Table 1

Key user-centred considerations for mobile application design for hypertension management in low/middle-income country programmes

Minimise data entry
  • Set targets for speed and usability, for example, less than 80 s for new patient registration and initial clinical visit and less than 20 s for follow-up patient visits

  • Resist temptation to add features or data requirements unless speed and ease-of-entry targets can be maintained

  • Faster and more reliable, with less chance of patients not being registered or follow-up information not updated because of slow or absent connectivity

  • Minimise data elements to be stored and avoid large data components, for example, photos or scans, to ensure capacity for storing data offline on mobile devices

Use QR codes for patient identification
  • This low-tech approach can cut more than 20 s off patient look-up time and reduce errors

Maximise usability
  • Design screens and interfaces based on actual user testing, not what programme experts or engineers think staff will want

  • Use straightforward information design to provide providers and programme managers with visualisation of the most important indicators of programme progress

  • The design and accessibility for Simple follow best-in-class standards, such as the US guidelines (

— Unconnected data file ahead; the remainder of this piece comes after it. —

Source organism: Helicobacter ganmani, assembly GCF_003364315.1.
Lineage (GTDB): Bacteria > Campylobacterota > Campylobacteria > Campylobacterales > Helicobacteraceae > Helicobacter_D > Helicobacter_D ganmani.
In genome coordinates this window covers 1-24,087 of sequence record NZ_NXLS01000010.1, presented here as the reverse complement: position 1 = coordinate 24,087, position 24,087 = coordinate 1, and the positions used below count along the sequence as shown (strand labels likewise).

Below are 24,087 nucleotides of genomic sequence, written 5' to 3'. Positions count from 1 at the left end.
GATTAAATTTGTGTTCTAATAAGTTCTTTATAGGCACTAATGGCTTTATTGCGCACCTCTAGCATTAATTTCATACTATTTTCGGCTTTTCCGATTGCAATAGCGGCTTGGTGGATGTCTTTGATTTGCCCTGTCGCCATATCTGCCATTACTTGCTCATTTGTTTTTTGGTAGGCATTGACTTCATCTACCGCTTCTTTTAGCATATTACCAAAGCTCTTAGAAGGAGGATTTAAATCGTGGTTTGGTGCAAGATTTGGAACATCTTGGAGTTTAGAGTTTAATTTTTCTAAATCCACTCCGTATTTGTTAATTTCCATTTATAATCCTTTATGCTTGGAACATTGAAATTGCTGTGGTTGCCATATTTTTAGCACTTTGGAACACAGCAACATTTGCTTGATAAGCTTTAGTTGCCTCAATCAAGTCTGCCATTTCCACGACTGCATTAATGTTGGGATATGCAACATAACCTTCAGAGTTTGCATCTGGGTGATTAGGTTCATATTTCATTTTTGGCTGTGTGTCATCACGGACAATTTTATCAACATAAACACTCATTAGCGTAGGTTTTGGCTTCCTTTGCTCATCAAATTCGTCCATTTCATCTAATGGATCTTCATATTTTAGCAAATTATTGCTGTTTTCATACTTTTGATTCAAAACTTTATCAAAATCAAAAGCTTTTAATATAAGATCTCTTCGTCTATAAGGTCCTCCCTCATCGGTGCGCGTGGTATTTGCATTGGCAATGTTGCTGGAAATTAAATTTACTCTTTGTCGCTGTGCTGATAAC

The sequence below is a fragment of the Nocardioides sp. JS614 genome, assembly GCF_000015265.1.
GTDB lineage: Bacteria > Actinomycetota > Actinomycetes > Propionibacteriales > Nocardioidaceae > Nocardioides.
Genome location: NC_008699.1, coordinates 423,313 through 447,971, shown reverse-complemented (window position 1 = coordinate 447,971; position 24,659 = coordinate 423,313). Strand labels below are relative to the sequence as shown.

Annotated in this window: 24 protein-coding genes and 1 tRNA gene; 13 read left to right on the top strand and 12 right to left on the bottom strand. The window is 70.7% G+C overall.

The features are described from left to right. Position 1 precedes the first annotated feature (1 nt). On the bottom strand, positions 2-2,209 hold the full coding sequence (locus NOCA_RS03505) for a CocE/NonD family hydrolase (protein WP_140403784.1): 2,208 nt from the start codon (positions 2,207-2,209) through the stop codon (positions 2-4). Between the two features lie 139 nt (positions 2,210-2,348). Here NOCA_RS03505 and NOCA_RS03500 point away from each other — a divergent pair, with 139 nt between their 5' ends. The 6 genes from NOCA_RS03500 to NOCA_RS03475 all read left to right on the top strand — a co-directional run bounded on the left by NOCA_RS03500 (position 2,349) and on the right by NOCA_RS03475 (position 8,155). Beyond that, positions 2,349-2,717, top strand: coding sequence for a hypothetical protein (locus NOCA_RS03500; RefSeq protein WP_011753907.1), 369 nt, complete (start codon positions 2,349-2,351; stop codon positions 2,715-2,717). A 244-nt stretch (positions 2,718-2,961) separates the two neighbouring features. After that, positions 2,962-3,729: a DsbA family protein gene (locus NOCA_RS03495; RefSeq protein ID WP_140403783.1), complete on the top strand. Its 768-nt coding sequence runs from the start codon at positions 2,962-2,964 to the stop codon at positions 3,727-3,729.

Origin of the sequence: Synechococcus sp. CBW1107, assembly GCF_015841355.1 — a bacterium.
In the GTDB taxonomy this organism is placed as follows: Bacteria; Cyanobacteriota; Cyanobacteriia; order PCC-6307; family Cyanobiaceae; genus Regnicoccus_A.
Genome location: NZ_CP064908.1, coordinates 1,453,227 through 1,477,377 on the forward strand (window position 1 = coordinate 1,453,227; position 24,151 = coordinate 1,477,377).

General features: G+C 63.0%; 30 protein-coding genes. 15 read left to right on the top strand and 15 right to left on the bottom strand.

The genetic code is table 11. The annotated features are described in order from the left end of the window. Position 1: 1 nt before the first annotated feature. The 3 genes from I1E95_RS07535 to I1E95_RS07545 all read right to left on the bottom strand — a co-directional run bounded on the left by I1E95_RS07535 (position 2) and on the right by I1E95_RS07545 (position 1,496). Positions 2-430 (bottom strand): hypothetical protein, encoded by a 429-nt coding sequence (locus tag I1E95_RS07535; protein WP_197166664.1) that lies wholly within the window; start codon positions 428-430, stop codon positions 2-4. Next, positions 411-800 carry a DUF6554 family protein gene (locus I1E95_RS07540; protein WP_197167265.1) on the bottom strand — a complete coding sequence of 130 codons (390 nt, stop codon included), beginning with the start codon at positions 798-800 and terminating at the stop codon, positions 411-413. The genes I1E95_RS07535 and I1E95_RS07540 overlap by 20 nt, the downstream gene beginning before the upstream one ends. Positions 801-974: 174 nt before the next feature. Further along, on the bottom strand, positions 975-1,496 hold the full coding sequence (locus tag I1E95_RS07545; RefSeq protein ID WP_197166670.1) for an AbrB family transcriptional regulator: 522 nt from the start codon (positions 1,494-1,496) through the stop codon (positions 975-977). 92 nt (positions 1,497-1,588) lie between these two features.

• Prioritise usability for front-line staff over interoperability across different platforms

Easy to train in clinic
  • Training in 1 hour in clinics supports rapid scale-up and allows for healthcare workers to train each other, given high staff turnover in public facilities

Data governance and security
  • A local or national government agency (eg, Ministry of Health) owns the data

  • The system must have clear and ethical data governance from an early stage and address ownership transparently, such as through Memorandum of Understanding agreements outlining governance with each country’s Ministry of Health

  • Mobile device data are encrypted both in transit and at rest using industry-standard security best practices

  • Patients should have control of their own data, allowing them to monitor and improve their health, and must opt in at enrolment to consent to have their data collected

Enable mobile device use
  • A device that is always with providers is more likely to be charged, have up-to-date software, connect with the internet at least periodically and be used by healthcare workers

Enable patient registers for recall to care
  • This can improve patient adherence to treatment by facilitating tracking of progress and patient outreach to the entire patient panel by programme staff

Build for scale
  • Build to maintain speed and performance with successful scale-up to handle large numbers of patients